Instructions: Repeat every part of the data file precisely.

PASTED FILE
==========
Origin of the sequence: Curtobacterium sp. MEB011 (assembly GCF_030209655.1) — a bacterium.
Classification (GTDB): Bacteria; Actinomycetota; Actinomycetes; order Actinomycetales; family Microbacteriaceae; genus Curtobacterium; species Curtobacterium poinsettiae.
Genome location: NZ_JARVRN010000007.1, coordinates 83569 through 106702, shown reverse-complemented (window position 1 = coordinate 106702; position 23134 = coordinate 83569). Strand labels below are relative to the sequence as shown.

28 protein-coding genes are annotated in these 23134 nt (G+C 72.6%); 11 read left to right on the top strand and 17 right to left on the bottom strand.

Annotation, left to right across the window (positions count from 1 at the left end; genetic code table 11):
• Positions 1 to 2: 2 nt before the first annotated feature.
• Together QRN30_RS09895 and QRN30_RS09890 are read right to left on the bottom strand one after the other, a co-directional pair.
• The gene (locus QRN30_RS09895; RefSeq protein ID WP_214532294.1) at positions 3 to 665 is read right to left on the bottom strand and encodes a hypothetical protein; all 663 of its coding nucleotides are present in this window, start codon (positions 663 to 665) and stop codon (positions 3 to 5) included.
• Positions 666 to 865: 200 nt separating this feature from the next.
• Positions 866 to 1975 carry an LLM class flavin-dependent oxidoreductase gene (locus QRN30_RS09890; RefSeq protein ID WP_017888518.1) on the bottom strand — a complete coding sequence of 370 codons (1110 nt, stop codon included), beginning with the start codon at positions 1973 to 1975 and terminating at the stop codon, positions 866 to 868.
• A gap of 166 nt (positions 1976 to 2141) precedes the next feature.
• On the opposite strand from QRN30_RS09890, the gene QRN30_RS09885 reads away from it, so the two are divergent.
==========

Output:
Origin of the sequence: Curtobacterium sp. MEB011 (assembly GCF_030209655.1) — a bacterium.
Classification (GTDB): Bacteria; Actinomycetota; Actinomycetes; order Actinomycetales; family Microbacteriaceae; genus Curtobacterium; species Curtobacterium poinsettiae.
Genome location: NZ_JARVRN010000007.1, coordinates 83569 through 106702, shown reverse-complemented (window position 1 = coordinate 106702; position 23134 = coordinate 83569). Strand labels below are relative to the sequence as shown.

28 protein-coding genes are annotated in these 23134 nt (G+C 72.6%); 11 read left to right on the top strand and 17 right to left on the bottom strand.

Annotation, left to right across the window (positions count from 1 at the left end; genetic code table 11):
• Positions 1 to 2: 2 nt before the first annotated feature.
• Together QRN30_RS09895 and QRN30_RS09890 are read right to left on the bottom strand one after the other, a co-directional pair.
• The gene (locus QRN30_RS09895; RefSeq protein ID WP_214532294.1) at positions 3 to 665 is read right to left on the bottom strand and encodes a hypothetical protein; all 663 of its coding nucleotides are present in this window, start codon (positions 663 to 665) and stop codon (positions 3 to 5) included.
• Positions 666 to 865: 200 nt separating this feature from the next.
• Positions 866 to 1975 carry an LLM class flavin-dependent oxidoreductase gene (locus QRN30_RS09890; RefSeq protein ID WP_017888518.1) on the bottom strand — a complete coding sequence of 370 codons (1110 nt, stop codon included), beginning with the start codon at positions 1973 to 1975 and terminating at the stop codon, positions 866 to 868.
• A gap of 166 nt (positions 1976 to 2141) precedes the next feature.
• On the opposite strand from QRN30_RS09890, the gene QRN30_RS09885 reads away from it, so the two are divergent.